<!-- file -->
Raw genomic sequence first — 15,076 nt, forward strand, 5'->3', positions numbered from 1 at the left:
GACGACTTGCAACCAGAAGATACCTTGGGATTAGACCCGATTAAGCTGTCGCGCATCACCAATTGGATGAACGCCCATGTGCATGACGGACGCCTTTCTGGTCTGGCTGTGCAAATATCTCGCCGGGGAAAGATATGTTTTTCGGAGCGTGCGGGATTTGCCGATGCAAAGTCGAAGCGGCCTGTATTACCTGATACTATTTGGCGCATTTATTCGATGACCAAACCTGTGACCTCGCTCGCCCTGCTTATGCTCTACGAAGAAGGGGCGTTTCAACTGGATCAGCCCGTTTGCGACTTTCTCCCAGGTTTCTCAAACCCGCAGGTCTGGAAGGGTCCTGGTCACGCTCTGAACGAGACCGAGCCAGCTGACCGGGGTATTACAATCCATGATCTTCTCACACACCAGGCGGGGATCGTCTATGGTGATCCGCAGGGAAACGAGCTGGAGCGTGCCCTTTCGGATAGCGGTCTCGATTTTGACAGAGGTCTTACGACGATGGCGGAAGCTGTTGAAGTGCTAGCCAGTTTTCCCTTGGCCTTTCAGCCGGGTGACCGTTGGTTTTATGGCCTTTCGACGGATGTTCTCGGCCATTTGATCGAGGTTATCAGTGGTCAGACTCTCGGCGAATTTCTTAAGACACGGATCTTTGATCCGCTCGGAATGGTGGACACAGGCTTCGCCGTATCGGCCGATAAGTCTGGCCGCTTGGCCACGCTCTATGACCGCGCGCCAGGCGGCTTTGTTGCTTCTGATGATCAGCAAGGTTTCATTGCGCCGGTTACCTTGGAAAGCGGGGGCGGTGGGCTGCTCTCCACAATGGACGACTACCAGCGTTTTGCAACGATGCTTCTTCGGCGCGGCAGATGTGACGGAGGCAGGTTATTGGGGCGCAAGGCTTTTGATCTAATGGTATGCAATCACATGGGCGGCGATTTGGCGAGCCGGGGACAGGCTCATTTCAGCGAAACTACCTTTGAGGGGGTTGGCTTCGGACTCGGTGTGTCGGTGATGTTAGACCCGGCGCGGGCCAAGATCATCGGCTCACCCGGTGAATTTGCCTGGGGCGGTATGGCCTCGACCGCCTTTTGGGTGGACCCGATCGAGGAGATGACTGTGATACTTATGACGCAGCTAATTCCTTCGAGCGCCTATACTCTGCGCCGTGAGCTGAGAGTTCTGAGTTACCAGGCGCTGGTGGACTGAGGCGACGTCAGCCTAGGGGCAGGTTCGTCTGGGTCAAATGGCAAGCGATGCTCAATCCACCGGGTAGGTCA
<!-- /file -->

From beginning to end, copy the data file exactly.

Raw genomic sequence first — 15,076 nt, forward strand, 5'->3', positions numbered from 1 at the left:
GACGACTTGCAACCAGAAGATACCTTGGGATTAGACCCGATTAAGCTGTCGCGCATCACCAATTGGATGAACGCCCATGTGCATGACGGACGCCTTTCTGGTCTGGCTGTGCAAATATCTCGCCGGGGAAAGATATGTTTTTCGGAGCGTGCGGGATTTGCCGATGCAAAGTCGAAGCGGCCTGTATTACCTGATACTATTTGGCGCATTTATTCGATGACCAAACCTGTGACCTCGCTCGCCCTGCTTATGCTCTACGAAGAAGGGGCGTTTCAACTGGATCAGCCCGTTTGCGACTTTCTCCCAGGTTTCTCAAACCCGCAGGTCTGGAAGGGTCCTGGTCACGCTCTGAACGAGACCGAGCCAGCTGACCGGGGTATTACAATCCATGATCTTCTCACACACCAGGCGGGGATCGTCTATGGTGATCCGCAGGGAAACGAGCTGGAGCGTGCCCTTTCGGATAGCGGTCTCGATTTTGACAGAGGTCTTACGACGATGGCGGAAGCTGTTGAAGTGCTAGCCAGTTTTCCCTTGGCCTTTCAGCCGGGTGACCGTTGGTTTTATGGCCTTTCGACGGATGTTCTCGGCCATTTGATCGAGGTTATCAGTGGTCAGACTCTCGGCGAATTTCTTAAGACACGGATCTTTGATCCGCTCGGAATGGTGGACACAGGCTTCGCCGTATCGGCCGATAAGTCTGGCCGCTTGGCCACGCTCTATGACCGCGCGCCAGGCGGCTTTGTTGCTTCTGATGATCAGCAAGGTTTCATTGCGCCGGTTACCTTGGAAAGCGGGGGCGGTGGGCTGCTCTCCACAATGGACGACTACCAGCGTTTTGCAACGATGCTTCTTCGGCGCGGCAGATGTGACGGAGGCAGGTTATTGGGGCGCAAGGCTTTTGATCTAATGGTATGCAATCACATGGGCGGCGATTTGGCGAGCCGGGGACAGGCTCATTTCAGCGAAACTACCTTTGAGGGGGTTGGCTTCGGACTCGGTGTGTCGGTGATGTTAGACCCGGCGCGGGCCAAGATCATCGGCTCACCCGGTGAATTTGCCTGGGGCGGTATGGCCTCGACCGCCTTTTGGGTGGACCCGATCGAGGAGATGACTGTGATACTTATGACGCAGCTAATTCCTTCGAGCGCCTATACTCTGCGCCGTGAGCTGAGAGTTCTGAGTTACCAGGCGCTGGTGGACTGAGGCGACGTCAGCCTAGGGGCAGGTTCGTCTGGGTCAAATGGCAAGCGATGCTCAATCCACCGGGTAGGTCA